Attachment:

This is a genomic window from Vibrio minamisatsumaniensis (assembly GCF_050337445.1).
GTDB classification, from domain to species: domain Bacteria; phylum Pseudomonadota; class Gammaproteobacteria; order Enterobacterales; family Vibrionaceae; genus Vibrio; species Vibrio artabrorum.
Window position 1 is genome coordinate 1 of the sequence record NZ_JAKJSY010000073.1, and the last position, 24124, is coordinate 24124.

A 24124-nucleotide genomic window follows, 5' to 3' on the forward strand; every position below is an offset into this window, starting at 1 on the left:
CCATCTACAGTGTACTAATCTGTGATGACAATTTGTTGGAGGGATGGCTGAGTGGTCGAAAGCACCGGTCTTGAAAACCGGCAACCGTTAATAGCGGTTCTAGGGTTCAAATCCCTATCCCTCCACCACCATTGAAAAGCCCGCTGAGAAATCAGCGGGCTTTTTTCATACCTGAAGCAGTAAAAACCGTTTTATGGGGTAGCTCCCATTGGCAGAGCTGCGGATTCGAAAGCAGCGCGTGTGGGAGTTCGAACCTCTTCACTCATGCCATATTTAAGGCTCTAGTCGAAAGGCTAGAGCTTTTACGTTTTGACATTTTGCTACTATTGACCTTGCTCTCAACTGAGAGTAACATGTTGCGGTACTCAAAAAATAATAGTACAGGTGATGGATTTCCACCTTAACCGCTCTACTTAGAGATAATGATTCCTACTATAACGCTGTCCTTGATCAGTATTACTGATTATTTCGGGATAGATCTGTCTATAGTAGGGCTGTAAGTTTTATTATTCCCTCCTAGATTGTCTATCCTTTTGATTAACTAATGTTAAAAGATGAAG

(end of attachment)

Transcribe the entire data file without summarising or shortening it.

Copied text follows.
This is a genomic window from Vibrio minamisatsumaniensis (assembly GCF_050337445.1).
GTDB classification, from domain to species: domain Bacteria; phylum Pseudomonadota; class Gammaproteobacteria; order Enterobacterales; family Vibrionaceae; genus Vibrio; species Vibrio artabrorum.
Window position 1 is genome coordinate 1 of the sequence record NZ_JAKJSY010000073.1, and the last position, 24124, is coordinate 24124.

A 24124-nucleotide genomic window follows, 5' to 3' on the forward strand; every position below is an offset into this window, starting at 1 on the left:
CCATCTACAGTGTACTAATCTGTGATGACAATTTGTTGGAGGGATGGCTGAGTGGTCGAAAGCACCGGTCTTGAAAACCGGCAACCGTTAATAGCGGTTCTAGGGTTCAAATCCCTATCCCTCCACCACCATTGAAAAGCCCGCTGAGAAATCAGCGGGCTTTTTTCATACCTGAAGCAGTAAAAACCGTTTTATGGGGTAGCTCCCATTGGCAGAGCTGCGGATTCGAAAGCAGCGCGTGTGGGAGTTCGAACCTCTTCACTCATGCCATATTTAAGGCTCTAGTCGAAAGGCTAGAGCTTTTACGTTTTGACATTTTGCTACTATTGACCTTGCTCTCAACTGAGAGTAACATGTTGCGGTACTCAAAAAATAATAGTACAGGTGATGGATTTCCACCTTAACCGCTCTACTTAGAGATAATGATTCCTACTATAACGCTGTCCTTGATCAGTATTACTGATTATTTCGGGATAGATCTGTCTATAGTAGGGCTGTAAGTTTTATTATTCCCTCCTAGATTGTCTATCCTTTTGATTAACTAATGTTAAAAGATGAAG